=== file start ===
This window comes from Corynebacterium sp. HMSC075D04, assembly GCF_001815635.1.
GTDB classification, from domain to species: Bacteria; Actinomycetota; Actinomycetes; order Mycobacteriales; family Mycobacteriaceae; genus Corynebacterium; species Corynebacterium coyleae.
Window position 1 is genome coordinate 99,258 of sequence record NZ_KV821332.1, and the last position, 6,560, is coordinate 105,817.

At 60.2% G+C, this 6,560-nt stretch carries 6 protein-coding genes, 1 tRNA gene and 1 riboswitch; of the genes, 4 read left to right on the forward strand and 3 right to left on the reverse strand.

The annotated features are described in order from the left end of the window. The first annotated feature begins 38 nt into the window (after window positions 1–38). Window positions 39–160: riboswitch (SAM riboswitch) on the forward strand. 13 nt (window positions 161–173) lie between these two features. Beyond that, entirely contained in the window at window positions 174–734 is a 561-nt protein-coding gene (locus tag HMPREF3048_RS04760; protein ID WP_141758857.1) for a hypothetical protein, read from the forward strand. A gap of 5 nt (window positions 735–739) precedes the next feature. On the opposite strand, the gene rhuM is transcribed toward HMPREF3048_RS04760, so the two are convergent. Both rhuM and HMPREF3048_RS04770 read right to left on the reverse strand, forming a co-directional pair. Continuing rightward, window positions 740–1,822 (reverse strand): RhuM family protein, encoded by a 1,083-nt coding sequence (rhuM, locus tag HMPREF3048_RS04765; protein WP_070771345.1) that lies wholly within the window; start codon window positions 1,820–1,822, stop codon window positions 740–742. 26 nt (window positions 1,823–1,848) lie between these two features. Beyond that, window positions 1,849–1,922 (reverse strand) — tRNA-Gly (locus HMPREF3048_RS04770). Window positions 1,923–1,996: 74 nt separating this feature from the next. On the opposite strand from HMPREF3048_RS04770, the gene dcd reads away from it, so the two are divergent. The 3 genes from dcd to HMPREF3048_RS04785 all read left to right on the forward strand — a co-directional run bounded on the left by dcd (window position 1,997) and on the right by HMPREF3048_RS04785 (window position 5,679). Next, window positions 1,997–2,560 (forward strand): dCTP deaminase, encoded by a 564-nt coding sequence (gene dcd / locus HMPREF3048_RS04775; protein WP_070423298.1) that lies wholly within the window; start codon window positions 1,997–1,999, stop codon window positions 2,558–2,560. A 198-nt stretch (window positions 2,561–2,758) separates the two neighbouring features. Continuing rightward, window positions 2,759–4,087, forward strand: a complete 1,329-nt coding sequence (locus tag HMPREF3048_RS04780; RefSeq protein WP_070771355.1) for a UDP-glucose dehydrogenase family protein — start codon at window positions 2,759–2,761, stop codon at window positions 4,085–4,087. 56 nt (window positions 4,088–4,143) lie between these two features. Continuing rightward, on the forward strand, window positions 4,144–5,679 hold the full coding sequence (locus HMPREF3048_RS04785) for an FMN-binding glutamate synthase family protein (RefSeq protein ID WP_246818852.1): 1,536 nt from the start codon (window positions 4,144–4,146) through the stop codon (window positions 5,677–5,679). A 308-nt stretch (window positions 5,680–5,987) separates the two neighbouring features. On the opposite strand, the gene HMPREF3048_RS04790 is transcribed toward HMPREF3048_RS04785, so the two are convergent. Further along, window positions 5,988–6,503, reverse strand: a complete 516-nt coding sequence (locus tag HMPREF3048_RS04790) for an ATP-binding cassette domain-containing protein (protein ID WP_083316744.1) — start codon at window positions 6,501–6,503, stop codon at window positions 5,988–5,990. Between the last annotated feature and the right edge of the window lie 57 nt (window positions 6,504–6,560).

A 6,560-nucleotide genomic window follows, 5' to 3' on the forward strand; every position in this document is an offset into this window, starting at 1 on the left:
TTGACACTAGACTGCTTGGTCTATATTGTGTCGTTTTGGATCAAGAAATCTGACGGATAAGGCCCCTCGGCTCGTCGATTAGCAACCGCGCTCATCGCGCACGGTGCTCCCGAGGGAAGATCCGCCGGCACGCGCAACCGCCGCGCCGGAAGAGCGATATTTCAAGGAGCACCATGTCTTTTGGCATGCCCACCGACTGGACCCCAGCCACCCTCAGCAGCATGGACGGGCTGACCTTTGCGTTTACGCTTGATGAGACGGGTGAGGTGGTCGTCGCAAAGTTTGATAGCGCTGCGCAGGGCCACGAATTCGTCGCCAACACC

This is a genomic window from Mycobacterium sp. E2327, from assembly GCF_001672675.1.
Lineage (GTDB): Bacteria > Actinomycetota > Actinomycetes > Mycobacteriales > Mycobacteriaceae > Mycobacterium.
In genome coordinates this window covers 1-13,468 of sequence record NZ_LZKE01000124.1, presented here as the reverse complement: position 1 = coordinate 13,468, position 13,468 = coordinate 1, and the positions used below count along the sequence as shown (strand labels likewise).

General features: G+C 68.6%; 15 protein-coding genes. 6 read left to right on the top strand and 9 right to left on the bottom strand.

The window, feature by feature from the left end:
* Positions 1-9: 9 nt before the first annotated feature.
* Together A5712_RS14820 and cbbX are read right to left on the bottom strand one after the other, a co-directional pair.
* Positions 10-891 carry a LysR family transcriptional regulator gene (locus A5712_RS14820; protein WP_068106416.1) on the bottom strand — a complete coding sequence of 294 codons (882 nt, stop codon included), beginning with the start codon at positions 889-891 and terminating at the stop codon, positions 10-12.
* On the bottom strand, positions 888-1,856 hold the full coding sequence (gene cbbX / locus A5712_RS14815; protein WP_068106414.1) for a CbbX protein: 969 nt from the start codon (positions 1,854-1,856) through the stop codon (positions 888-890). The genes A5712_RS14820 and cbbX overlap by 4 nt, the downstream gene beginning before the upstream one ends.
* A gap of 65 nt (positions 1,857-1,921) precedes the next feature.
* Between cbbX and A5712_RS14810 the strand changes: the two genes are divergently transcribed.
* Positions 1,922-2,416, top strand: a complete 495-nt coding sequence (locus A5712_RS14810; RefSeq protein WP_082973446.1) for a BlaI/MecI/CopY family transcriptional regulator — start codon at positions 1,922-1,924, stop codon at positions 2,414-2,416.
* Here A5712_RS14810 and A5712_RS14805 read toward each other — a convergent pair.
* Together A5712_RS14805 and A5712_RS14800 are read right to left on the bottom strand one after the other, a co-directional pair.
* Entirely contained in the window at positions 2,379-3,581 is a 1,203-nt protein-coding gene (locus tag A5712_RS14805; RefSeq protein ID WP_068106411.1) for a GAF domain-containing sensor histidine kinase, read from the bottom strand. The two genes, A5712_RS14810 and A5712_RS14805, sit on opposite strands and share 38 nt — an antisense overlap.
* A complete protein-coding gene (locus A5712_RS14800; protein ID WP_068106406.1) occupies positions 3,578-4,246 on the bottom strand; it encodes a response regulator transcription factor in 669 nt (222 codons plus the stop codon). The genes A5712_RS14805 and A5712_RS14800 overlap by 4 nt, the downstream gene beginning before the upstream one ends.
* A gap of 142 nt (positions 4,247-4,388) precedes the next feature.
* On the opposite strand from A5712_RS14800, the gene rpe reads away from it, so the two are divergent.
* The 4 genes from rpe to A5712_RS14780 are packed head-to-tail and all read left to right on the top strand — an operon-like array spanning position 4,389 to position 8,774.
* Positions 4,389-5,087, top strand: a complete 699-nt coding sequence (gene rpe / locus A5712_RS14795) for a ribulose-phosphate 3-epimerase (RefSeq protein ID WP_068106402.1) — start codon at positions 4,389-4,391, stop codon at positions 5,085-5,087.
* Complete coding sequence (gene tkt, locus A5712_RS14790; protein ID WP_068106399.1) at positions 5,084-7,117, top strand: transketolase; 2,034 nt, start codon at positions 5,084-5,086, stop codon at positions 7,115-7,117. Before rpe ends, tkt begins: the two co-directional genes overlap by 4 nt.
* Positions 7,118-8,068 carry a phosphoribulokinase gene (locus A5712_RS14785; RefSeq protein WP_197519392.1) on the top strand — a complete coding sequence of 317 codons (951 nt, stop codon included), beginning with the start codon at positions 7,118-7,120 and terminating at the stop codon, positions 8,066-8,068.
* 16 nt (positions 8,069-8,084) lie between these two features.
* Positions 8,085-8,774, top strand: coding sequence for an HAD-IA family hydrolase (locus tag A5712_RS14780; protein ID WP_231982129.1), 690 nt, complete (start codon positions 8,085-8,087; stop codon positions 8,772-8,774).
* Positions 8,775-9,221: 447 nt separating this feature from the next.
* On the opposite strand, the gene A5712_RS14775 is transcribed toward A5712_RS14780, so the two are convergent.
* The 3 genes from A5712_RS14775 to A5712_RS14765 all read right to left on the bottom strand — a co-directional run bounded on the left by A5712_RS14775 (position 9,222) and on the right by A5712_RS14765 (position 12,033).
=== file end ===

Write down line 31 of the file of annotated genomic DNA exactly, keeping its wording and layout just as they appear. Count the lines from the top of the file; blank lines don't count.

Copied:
* Positions 8,085-8,774, top strand: coding sequence for an HAD-IA family hydrolase (locus tag A5712_RS14780; protein ID WP_231982129.1), 690 nt, complete (start codon positions 8,085-8,087; stop codon positions 8,772-8,774).